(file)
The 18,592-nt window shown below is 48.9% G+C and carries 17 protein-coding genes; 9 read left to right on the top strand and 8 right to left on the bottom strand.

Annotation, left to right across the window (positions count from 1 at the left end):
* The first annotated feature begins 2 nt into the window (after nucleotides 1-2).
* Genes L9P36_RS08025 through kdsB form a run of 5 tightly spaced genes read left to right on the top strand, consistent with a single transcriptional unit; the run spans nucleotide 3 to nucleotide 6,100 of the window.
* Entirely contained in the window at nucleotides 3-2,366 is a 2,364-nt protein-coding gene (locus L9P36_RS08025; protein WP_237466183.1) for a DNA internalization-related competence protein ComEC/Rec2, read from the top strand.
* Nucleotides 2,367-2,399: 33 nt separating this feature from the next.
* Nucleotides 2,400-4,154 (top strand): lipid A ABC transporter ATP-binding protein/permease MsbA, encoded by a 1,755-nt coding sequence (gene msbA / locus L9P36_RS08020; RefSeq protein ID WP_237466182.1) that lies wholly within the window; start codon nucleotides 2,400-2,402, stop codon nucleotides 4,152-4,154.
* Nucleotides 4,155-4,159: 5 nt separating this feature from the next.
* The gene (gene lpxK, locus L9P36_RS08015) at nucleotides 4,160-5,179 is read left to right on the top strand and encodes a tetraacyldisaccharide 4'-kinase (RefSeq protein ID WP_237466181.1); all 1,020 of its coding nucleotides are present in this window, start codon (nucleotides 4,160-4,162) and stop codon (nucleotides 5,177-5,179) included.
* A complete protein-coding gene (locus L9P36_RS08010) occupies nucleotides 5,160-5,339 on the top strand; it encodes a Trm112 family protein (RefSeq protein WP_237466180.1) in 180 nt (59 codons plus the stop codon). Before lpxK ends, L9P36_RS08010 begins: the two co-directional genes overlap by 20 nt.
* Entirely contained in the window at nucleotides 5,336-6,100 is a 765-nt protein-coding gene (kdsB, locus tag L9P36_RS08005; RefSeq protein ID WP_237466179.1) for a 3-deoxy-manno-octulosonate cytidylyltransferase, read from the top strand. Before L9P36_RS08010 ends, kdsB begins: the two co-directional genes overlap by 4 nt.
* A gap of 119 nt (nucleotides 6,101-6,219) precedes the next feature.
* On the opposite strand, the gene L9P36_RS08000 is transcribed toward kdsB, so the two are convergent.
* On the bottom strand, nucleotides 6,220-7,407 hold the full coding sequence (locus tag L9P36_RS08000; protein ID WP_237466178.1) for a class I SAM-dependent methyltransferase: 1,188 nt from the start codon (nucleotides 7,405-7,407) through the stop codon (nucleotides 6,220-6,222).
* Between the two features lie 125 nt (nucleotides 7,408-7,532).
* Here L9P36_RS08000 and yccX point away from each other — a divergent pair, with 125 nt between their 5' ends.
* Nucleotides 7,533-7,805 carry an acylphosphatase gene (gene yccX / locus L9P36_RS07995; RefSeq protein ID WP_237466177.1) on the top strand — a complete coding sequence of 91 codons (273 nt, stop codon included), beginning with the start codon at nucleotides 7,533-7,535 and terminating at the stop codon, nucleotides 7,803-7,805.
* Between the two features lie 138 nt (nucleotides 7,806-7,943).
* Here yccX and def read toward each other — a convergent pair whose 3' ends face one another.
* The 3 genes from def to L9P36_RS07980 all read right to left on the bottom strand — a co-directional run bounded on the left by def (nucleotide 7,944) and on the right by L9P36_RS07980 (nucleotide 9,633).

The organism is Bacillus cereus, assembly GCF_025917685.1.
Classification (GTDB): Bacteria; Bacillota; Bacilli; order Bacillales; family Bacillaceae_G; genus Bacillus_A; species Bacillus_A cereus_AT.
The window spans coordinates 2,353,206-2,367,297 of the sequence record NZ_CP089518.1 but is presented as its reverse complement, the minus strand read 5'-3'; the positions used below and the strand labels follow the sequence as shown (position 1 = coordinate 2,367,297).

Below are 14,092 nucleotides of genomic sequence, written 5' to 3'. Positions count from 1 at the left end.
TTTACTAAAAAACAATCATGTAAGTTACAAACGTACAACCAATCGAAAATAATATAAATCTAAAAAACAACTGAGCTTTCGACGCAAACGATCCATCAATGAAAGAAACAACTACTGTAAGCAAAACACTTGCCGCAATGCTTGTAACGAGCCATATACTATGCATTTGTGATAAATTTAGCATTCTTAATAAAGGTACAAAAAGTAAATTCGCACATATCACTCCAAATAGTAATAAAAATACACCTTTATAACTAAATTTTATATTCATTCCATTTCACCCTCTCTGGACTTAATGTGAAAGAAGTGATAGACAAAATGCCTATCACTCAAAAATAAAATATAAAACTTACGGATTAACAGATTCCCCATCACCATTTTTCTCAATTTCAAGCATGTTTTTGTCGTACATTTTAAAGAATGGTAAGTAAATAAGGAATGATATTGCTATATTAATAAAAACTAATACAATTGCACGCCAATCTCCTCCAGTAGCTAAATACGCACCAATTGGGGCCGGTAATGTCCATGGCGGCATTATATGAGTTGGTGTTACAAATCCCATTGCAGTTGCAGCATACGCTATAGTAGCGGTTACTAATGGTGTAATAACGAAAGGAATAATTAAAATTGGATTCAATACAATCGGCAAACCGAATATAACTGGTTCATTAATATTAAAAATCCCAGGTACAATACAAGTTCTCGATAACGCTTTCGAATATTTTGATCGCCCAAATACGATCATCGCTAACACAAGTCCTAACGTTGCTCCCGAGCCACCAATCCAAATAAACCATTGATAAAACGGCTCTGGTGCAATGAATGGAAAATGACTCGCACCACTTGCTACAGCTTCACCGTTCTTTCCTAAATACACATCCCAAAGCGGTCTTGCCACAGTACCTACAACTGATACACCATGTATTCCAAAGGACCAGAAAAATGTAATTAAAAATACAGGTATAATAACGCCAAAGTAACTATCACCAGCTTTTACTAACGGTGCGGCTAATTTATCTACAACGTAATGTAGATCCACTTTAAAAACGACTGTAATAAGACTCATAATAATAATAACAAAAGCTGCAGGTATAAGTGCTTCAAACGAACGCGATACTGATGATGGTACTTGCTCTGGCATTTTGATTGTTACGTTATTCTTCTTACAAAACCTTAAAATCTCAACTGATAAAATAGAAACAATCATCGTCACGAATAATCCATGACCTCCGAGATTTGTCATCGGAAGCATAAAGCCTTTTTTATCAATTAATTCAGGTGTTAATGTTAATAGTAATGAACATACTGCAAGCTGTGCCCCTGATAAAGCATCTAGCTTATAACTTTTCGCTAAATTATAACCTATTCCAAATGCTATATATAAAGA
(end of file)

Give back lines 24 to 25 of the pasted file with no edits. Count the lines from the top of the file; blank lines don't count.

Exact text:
Below are 14,092 nucleotides of genomic sequence, written 5' to 3'. Positions count from 1 at the left end.
TTTACTAAAAAACAATCATGTAAGTTACAAACGTACAACCAATCGAAAATAATATAAATCTAAAAAACAACTGAGCTTTCGACGCAAACGATCCATCAATGAAAGAAACAACTACTGTAAGCAAAACACTTGCCGCAATGCTTGTAACGAGCCATATACTATGCATTTGTGATAAATTTAGCATTCTTAATAAAGGTACAAAAAGTAAATTCGCACATATCACTCCAAATAGTAATAAAAATACACCTTTATAACTAAATTTTATATTCATTCCATTTCACCCTCTCTGGACTTAATGTGAAAGAAGTGATAGACAAAATGCCTATCACTCAAAAATAAAATATAAAACTTACGGATTAACAGATTCCCCATCACCATTTTTCTCAATTTCAAGCATGTTTTTGTCGTACATTTTAAAGAATGGTAAGTAAATAAGGAATGATATTGCTATATTAATAAAAACTAATACAATTGCACGCCAATCTCCTCCAGTAGCTAAATACGCACCAATTGGGGCCGGTAATGTCCATGGCGGCATTATATGAGTTGGTGTTACAAATCCCATTGCAGTTGCAGCATACGCTATAGTAGCGGTTACTAATGGTGTAATAACGAAAGGAATAATTAAAATTGGATTCAATACAATCGGCAAACCGAATATAACTGGTTCATTAATATTAAAAATCCCAGGTACAATACAAGTTCTCGATAACGCTTTCGAATATTTTGATCGCCCAAATACGATCATCGCTAACACAAGTCCTAACGTTGCTCCCGAGCCACCAATCCAAATAAACCATTGATAAAACGGCTCTGGTGCAATGAATGGAAAATGACTCGCACCACTTGCTACAGCTTCACCGTTCTTTCCTAAATACACATCCCAAAGCGGTCTTGCCACAGTACCTACAACTGATACACCATGTATTCCAAAGGACCAGAAAAATGTAATTAAAAATACAGGTATAATAACGCCAAAGTAACTATCACCAGCTTTTACTAACGGTGCGGCTAATTTATCTACAACGTAATGTAGATCCACTTTAAAAACGACTGTAATAAGACTCATAATAATAATAACAAAAGCTGCAGGTATAAGTGCTTCAAACGAACGCGATACTGATGATGGTACTTGCTCTGGCATTTTGATTGTTACGTTATTCTTCTTACAAAACCTTAAAATCTCAACTGATAAAATAGAAACAATCATCGTCACGAATAATCCATGACCTCCGAGATTTGTCATCGGAAGCATAAAGCCTTTTTTATCAATTAATTCAGGTGTTAATGTTAATAGTAATGAACATACTGCAAGCTGTGCCCCTGATAAAGCATCTAGCTTATAACTTTTCGCTAAATTATAACCTATTCCAAATGCTATATATAAAGA